Praise for Declan Burke: “Burke shows again that he’s not just a comic genius, but also a fine dramatic writer and storyteller.” – Booklist. “Proust meets Chandler over a pint of Guinness.” – Spectator. “Among the most memorable books of the year, of any genre.” – Sunday Times. “A hardboiled delight.” – Guardian. “Imagine Donald Westlake and Richard Stark collaborating on a screwball noir.” – Kirkus Reviews. “A cross between Raymond Chandler and Flann O’Brien.” – John Banville.

Thursday, May 1, 2014

Review: THE BOY THAT NEVER WAS by Karen Perry

The latest Irish Times crime fiction column appeared last week, and included the new titles from Martin Cruz Smith, Chris Pavone, Natalie Haynes, Tom Rob Smith and Karen Perry. The Karen Perry review ran a lot like this:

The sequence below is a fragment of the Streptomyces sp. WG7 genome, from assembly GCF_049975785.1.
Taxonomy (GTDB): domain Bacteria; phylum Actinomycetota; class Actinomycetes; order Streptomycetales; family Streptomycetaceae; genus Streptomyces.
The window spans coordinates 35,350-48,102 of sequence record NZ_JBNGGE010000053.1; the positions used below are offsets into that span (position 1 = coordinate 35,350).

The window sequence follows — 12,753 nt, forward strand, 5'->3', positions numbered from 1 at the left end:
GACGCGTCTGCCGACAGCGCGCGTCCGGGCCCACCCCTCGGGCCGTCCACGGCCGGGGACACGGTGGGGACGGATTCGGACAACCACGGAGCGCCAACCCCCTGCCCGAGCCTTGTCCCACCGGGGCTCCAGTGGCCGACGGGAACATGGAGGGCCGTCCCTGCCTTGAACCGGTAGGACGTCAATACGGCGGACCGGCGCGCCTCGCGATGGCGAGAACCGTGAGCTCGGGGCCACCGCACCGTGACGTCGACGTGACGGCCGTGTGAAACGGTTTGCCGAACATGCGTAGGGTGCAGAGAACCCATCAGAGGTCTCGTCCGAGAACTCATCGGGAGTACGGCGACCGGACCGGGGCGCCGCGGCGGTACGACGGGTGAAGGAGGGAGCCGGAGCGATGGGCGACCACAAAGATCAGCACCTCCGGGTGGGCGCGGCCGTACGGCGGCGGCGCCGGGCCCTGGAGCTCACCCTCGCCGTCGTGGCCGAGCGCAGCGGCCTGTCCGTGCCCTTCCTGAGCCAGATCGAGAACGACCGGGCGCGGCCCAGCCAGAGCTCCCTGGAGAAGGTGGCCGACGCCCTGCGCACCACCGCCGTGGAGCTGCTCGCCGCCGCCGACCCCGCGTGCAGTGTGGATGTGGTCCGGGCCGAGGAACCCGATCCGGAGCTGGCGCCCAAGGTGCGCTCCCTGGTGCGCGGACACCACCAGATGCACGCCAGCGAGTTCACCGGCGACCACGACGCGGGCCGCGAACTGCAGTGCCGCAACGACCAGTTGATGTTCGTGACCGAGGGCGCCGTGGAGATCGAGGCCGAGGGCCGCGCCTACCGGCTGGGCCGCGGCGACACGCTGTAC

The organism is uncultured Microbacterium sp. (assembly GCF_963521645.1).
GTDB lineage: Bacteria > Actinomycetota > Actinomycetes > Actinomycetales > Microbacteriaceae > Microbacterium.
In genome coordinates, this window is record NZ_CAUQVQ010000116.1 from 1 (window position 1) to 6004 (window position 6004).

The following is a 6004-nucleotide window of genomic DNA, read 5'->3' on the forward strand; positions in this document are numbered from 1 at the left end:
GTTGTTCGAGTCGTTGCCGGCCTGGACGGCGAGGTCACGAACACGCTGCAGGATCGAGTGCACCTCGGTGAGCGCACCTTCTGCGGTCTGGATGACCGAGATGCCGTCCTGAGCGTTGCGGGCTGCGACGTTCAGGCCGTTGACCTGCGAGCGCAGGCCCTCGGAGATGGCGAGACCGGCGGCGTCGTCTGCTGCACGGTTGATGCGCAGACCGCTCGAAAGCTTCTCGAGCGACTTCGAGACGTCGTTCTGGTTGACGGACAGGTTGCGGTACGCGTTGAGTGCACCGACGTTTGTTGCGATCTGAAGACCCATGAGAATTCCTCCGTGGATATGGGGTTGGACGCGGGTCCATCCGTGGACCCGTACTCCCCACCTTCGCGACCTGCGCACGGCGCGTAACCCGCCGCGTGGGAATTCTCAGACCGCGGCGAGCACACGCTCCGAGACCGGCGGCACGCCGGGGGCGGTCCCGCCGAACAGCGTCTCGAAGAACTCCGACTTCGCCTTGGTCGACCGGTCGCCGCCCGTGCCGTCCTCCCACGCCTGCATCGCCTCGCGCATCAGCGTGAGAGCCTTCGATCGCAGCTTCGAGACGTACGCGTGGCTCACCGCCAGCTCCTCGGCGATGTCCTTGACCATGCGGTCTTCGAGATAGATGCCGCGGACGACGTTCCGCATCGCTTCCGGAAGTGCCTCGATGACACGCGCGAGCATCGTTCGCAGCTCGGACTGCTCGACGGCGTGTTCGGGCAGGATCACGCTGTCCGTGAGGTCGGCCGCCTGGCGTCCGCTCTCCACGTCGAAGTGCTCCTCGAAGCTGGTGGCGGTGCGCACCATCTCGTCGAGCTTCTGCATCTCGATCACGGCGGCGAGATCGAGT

Karen Perry is a new writing partnership composed of Karen Gillece and Paul Perry, and their debut The Boy That Never Was (Penguin / Michael Joseph, €14.99) suggests that it will be the first of many. A prologue set in Tangier in 2005 tells the reader that Harry is guilty of negligence in the death, during an earthquake, of his young son Dillon. The story then moves on to Dublin in 2010, when Harry believes he sees his missing son on O’Connell Street during an anti-government demonstration. Unable to persuade the Gardai that Dillon is alive and well, Harry confesses all to his wife, Robin, which is when we start to realise that Harry has a history of obsession and instability, and that Robin also has secrets she needs to conceal. The unreliable narrator is a staple of the crime / mystery genre, but The Boy That Never Was folds another dimension into the convention by offering us a pair of devious narrators. It’s a neat trick, especially as each succeeding account casts doubt on the truth of the previous offering’s events and the mental state of its narrator, with the result that this assured debut is equal parts thriller, mystery and fascinating psychological study. ~ Declan Burke
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